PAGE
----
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Dr Emily Nix
  • Research Associate
  • Bartlett School Env, Energy & Resources
  • Faculty of the Built Environment

Dr Emily Nix joined the UCL Institute for Environmental Design and Engineering as a Research Associate in 2015. Emily trained as a mechanical engineer, completing a MEng at the University of Sheffield, UK and an exchange year at McMaster University in Hamilton, Canada – where she benefited from courses on the Engineering & Society Programme. Before completing her PhD at the UCL Institute for Environmental Design and Engineering from 2012-2017, she worked for the Graz University of Technology, Austria developing European partnerships on sustainable energy and cities. She has extensive experience in international development through roles at Engineers Without Borders UK and Canada and as a Trustee for WindEmpowerment.  She has an inherent interest in bottom-up approaches that use engineering and scientific knowledge to solve problems for people.

Research Summary
Emily is a transdisciplinary researcher focused on housing quality as a determinant of health and sustainable development in the context of low-income countries. She brings together expertise and methods from building physics, engineering and health (building surveying, modelling and monitoring and health impact assessments) with participatory and qualitative methods from development studies. She has extensive fieldwork experience in low-income urban settings in the Global South, particularly in Delhi’s informal settlements.

Her PhD was funded by an EPRSC Doctoral Training Grant (2012 – 2016) and the UCL Chadwick Travel Fellowship, where she assessed the quality of Delhi’s housing stock and evaluated interventions that improved health and reduced household energy use. Her PhD work spearheaded the Optihouse Project (2015 – 2019), funded by the Wellcome Trust, where she now leads the Delhi based work. This work aims to model, design and test housing for low-income populations that optimize the fulfilment of health protection needs and environmental sustainability under local desires and constraints. Working in close collaboration with the Centre for Urban and Regional Excellence (CURE) in Delhi, she gained additional funding from the SELAVIP foundation to implement and test newly designed dwellings in an informal settlement in Delhi. She also holds an International Collaboration grant with the Universidad de La Frontera, Temuco, Chile, developing indicators for household energy poverty. She is supporting the Childhood Infections and Pollution (CHIP) Study: Using citizen science to better manage and prevent infections in under-fives in Indian urban slums led by the UCL Institute of Child Health.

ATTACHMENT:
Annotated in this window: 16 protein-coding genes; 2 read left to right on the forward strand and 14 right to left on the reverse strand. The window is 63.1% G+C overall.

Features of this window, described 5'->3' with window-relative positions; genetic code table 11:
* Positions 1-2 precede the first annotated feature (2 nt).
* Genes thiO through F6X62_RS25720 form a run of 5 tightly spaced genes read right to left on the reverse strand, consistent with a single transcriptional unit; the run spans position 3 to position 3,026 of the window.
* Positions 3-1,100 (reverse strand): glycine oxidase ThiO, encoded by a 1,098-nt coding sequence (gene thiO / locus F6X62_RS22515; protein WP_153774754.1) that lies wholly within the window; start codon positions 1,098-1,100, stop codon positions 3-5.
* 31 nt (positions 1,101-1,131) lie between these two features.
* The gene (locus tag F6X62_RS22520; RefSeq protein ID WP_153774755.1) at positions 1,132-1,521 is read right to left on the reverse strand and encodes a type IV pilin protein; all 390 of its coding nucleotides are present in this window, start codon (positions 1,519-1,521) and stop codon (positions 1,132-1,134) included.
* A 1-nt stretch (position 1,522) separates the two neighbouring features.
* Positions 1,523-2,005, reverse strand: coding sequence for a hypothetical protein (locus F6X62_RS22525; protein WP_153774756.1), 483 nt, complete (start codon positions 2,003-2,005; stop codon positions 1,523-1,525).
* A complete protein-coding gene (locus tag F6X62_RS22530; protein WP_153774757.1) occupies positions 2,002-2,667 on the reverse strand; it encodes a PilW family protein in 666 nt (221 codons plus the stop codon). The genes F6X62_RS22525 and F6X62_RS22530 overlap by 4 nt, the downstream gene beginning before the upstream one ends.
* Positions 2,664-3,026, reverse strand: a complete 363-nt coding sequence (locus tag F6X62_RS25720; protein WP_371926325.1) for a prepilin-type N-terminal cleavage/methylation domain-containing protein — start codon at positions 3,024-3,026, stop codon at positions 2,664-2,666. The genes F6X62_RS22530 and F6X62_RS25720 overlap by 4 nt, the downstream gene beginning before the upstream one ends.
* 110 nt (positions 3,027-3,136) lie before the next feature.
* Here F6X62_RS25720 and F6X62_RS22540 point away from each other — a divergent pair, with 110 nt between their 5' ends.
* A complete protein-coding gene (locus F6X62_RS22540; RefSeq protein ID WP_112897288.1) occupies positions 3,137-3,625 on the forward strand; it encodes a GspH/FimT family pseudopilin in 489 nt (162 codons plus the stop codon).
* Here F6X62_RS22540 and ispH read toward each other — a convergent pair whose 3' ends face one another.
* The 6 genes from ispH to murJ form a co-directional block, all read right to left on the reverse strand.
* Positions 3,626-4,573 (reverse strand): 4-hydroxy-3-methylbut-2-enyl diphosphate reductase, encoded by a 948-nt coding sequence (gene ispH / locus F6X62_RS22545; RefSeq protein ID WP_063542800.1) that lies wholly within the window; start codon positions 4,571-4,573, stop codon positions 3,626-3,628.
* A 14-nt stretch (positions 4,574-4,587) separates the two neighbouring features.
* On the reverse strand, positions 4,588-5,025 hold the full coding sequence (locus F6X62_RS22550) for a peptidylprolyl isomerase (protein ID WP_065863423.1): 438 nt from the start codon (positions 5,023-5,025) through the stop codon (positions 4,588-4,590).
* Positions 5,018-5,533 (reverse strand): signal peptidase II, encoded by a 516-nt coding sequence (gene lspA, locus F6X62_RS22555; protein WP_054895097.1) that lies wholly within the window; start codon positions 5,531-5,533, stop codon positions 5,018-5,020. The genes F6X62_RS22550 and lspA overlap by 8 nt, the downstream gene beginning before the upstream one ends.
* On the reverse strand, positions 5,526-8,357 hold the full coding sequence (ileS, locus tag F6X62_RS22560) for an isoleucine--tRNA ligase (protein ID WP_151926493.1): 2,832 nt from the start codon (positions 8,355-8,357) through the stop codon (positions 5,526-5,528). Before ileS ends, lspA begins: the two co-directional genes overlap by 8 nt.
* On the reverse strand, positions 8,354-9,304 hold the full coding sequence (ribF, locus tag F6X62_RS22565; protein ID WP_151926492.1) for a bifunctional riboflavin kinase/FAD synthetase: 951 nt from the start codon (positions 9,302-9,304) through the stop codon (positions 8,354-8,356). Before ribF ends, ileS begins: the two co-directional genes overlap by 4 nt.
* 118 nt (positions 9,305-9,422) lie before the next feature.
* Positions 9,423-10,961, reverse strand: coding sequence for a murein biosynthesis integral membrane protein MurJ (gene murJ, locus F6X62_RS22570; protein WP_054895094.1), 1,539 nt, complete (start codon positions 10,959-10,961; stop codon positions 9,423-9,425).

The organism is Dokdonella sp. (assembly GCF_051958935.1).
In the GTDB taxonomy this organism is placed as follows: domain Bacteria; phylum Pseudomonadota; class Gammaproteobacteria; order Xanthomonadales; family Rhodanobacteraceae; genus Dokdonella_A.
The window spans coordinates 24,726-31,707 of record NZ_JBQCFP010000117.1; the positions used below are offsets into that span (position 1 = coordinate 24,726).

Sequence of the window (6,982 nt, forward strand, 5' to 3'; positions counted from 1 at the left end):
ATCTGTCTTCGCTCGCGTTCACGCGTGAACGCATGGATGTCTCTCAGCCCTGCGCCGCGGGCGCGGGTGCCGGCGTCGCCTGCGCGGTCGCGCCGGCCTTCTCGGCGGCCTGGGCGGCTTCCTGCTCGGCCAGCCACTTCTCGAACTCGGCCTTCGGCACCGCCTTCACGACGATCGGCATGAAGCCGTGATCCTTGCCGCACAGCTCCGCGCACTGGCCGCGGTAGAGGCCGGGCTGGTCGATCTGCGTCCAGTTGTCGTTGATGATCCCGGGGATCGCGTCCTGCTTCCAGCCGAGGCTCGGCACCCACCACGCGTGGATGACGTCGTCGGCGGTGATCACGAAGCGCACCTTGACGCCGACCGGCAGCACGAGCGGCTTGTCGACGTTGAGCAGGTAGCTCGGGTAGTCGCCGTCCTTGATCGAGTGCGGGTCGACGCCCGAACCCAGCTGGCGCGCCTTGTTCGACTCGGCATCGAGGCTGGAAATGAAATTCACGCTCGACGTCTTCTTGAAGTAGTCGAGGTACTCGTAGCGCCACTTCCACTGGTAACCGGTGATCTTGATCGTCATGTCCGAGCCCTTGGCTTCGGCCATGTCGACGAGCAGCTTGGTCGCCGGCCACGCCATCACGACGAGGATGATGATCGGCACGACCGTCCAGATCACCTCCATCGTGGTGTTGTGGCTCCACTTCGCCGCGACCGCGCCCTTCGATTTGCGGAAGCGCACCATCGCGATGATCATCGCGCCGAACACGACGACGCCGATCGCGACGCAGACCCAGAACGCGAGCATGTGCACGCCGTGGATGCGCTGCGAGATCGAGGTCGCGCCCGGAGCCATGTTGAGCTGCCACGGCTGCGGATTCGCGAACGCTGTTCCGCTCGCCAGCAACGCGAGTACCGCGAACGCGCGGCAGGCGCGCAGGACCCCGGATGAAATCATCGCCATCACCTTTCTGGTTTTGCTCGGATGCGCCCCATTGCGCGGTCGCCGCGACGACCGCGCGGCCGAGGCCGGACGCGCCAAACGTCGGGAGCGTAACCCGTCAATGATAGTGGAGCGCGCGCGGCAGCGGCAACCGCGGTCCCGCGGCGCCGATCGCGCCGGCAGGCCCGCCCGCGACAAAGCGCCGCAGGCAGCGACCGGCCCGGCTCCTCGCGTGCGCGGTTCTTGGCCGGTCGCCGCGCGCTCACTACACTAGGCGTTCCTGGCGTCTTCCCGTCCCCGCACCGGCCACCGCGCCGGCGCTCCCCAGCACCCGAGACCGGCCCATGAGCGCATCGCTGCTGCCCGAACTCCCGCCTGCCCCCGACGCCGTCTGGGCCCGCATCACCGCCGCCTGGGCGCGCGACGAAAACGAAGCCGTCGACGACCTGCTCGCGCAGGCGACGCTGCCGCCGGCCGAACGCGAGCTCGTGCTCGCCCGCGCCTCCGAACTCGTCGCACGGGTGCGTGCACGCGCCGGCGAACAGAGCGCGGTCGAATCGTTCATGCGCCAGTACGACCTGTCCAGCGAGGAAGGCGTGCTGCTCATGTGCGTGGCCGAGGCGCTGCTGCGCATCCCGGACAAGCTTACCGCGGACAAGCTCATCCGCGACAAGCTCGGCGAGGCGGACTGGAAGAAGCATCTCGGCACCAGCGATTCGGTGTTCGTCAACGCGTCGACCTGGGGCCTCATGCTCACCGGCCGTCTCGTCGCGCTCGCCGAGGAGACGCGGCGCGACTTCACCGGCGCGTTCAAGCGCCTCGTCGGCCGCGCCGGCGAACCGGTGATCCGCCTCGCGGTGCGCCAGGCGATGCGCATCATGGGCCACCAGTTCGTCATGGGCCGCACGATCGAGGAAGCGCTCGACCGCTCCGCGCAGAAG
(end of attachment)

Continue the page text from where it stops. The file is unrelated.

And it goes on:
Teaching Summary

Emily was the Post-Graduate Teaching Assistant between 2014-2016 for the Environmental Design and Engineering MSc Course. She developed a laboratory on experimental and monitoring methods and held lectures and tutorials on sensitivity and uncertainty analysis as part of the Advanced Building Simulation and Methods of Environmental Analysis modules. Emily also developed and taught the introductory short-course on Building Physics Fundamentals (heat and mass transfer).

She continues to supervise MSc dissertations.

Academic Background
2018 PhD Doctor of Philosophy – Environmental Design and Engineering University College London
2011 MEng (Hons) Master of Engineering (Honours) – Mechanical Engineering University of Sheffield
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